Thomas v. Officer Linton et al

Filing 3

MEMORANDUM OPINION. Signed by Judge Deborah K. Chasanow on 1/9/2017. (kns, Deputy Clerk)(c/m 1/9/17)

Download PDF
IN THE UNITED STATES DISTRICT COURT FOR THE DISTRICT OF MARYLAND WENDELL BRUCE THOMAS * Plaintiff * v * OFFICER LINTON and WARDEN FOXWELL Civil Action No. DKC-16-4146 * * Defendants *** MEMORANDUM OPINION The above-entitled civil rights complaint was filed on December 27, 2016, together with a motion to proceed in forma pauperis. Because he appears indigent, the motion will be granted. The complaint must be dismissed for the reasons stated below. Plaintiff is an inmate in the Maryland Division of Correction and is incarcerated at the Brockbridge Correctional Facility in Jessup, Maryland. He states that on September 15, 2016, he was given approval to order a package by Officer Linton. ECF No. 1 at p. 5. The package arrived at the prison on October 11, 2016, and on October 13, 2016, Linton gave the package to another inmate. Id. On November 3, 2016, Plaintiff filed an administrative complaint regarding the package which was found meritorious by Warden Foxwell on November 30, 2016. Id. at p. 6. Plaintiff was reimbursed for the cost of the package and told by Foxwell that he would be allowed to order another package with “the exact same contents” of the previous order. Id. Plaintiff alleges that he was denied due process of law in violation of the Fourteenth Amendment when his package was not delivered to him and caused him a “grievous loss when [his] outside support refused to send [him] more funds for fear of those funds being mishandled by Ms. Linton and the administration” at the prison. Id. Plaintiff also claims that the actions of Defendants, Linton and Foxwell, violated the Eighth Amendment’s prohibition against cruel and unusual punishment; that he was denied his right to participate in programs based on discrimination; that he was mentally abused when Linton gave away his package knowing the prison was without state-issued clothing to substitute for the contents; and that he was placed in violation of an institutional rule requiring inmates to be dressed in a presentable manner. Id. at pp. 6 – 7. Plaintiff further avers that he was denied his right to exercise his rights as a consumer when he was not allowed to add items to the replacement order. Id. at p. 8. He seeks declaratory and injunctive relief as well as compensatory and punitive damages. Id. Where, as here, the deprivation of personal property by prison officials does not impact on a protected constitutional right such as the right to observe one’s chosen religion or to redress grievances in a court of law, there is no cognizable constitutional claim stated. In the case of such property, sufficient due process is afforded to a prisoner if he has access to an adequate post-deprivation remedy. See Parratt v. Taylor, 451 U.S. 527, 540 (1981), overruled on other grounds by Daniels v. Williams, 474 U.S. 327 (1986). On the face of the complaint, it is evident that Plaintiff was provided with an adequate post-deprivation remedy when his account was credited with the cost of the items lost. The loss of property as described does not become one of constitutional magnitude simply by virtue of Plaintiff’s status as a prisoner; the remedy provided is identical to that which any consumer would be entitled under like circumstances. Plaintiff’s remaining claims fare no better. To the extent misdelivery of a package and denial of an opportunity to order more than just a replacement of the goods ordered1 constitutes a hardship, there is nothing in the complaint that suggests those particular circumstances were an 1 Plaintiff states that he did not appeal the Warden’s response to his administrative remedy because it was found meritorious. ECF No. 1 at p. 2. However, to the extent Plaintiff takes issue with the limitation on what he was permitted to order, an appeal of that portion of the response was required before it may be raised as a basis for a claim in this court. See Blake v. Ross, 136 S.Ct. 1850, 1858 (2016) (available remedies must be exhausted). 2 atypical and significant hardship as compared to the ordinary incidents of incarceration. Plaintiff’s alleged inability to dress in a presentable manner and his alleged emotional distress, does not constituted such a hardship. Absent that evidence, an Eighth Amendment claim is not stated. See Sandin v. Conner, 515 U.S. 472, 493 (1995) (requiring an atypical and significant hardship as prerequisite to creation of a constitutionally protected liberty interest). “[G]iven a valid conviction, the criminal defendant has been constitutionally deprived of his liberty to the extent that the State may confine him and subject him to the rules of its prison system so long as the conditions of confinement do not otherwise violate the Constitution.” Meachum v. Fano, 427 U.S. 215, 224 (1976). In short, there is nothing in the facts stated that would lead to even a suspicion that the loss of Plaintiff’s package was punishment, let alone cruel and unusual. The complaint here shall be dismissed under the provisions of 28 U.S.C. § 1915(e). See Neitzke v. Williams, 490 U.S. 319, 325 (1989); see also Denton v. Hernandez, 504 U.S. 25, 32 (1992); Cochran v. Morris, 73 F.3d 1310, 1315 (4th Cir. 1996); Nasim v. Warden, 64 F.3d 951, 954-55 (4th Cir. 1995). Plaintiff is hereby notified that he may be barred from filing future suits in forma pauperis if he continues to file federal civil rights actions that are subject to dismissal for failure to state a claim on which relief may be granted under the standards set forth in § 1915(e) or under Fed .R. Civ. P. 12(b)(6). A separate Order follows. January 9, 2017 __________/s/__________________ DEBORAH K. CHASANOW United States District Judge 3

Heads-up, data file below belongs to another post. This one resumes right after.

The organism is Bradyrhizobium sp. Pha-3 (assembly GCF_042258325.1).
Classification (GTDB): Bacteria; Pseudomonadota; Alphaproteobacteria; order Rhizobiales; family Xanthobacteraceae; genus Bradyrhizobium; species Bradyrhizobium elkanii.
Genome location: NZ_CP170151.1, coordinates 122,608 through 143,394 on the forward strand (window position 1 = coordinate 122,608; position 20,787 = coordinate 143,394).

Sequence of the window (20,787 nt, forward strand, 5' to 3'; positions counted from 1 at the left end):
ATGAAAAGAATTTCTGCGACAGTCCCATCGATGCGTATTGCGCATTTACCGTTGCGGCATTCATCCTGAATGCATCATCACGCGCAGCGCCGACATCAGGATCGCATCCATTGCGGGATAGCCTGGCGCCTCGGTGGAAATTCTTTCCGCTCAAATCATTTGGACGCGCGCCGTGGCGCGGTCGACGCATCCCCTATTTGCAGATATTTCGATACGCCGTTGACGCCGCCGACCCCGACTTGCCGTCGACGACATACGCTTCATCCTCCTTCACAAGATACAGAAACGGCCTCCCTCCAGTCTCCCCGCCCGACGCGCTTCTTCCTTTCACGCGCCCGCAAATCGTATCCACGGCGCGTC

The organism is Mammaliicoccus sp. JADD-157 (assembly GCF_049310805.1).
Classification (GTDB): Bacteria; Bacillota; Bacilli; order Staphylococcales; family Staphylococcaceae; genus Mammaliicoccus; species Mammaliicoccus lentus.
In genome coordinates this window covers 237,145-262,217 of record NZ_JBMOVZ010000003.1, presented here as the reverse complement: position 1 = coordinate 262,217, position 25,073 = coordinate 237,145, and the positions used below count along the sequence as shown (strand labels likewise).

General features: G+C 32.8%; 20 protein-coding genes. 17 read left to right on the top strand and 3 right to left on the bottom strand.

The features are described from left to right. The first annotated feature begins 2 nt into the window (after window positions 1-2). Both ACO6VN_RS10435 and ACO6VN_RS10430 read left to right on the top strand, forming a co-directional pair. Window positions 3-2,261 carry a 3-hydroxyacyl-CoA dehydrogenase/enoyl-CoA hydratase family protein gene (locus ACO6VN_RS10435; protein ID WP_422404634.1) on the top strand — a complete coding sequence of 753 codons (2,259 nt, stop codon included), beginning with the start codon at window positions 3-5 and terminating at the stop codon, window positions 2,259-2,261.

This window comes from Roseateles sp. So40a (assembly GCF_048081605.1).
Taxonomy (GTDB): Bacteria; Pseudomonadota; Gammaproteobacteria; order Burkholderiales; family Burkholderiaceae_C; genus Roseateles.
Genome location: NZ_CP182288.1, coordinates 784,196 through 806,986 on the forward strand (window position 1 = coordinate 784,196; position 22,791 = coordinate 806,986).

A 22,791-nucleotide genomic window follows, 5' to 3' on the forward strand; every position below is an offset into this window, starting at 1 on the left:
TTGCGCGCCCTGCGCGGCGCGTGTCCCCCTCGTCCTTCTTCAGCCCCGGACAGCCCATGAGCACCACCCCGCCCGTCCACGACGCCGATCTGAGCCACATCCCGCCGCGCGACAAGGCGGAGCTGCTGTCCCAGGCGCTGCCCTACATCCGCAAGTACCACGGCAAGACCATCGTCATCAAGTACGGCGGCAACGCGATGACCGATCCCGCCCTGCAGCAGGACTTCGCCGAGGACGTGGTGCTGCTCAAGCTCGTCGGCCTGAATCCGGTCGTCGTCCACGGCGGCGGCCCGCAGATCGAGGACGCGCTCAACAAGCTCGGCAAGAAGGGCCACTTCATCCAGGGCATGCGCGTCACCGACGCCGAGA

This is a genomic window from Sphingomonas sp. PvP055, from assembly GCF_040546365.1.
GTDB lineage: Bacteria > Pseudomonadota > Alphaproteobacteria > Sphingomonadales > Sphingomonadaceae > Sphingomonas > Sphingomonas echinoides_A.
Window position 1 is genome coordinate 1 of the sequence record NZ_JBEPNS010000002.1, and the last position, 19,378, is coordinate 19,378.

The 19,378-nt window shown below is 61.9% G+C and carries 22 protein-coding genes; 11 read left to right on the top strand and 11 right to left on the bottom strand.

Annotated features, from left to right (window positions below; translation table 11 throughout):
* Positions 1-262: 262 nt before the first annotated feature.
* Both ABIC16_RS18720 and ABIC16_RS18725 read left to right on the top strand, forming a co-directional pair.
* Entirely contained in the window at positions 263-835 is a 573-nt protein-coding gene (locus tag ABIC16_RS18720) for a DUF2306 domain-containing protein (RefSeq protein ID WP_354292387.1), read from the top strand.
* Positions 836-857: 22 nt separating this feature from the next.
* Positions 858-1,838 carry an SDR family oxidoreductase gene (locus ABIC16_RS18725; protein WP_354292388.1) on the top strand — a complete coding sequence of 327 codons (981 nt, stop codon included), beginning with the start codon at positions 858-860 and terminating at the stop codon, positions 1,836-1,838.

Disclaimer: Justia Dockets & Filings provides public litigation records from the federal appellate and district courts. These filings and docket sheets should not be considered findings of fact or liability, nor do they necessarily reflect the view of Justia.

Why Is My Information Online?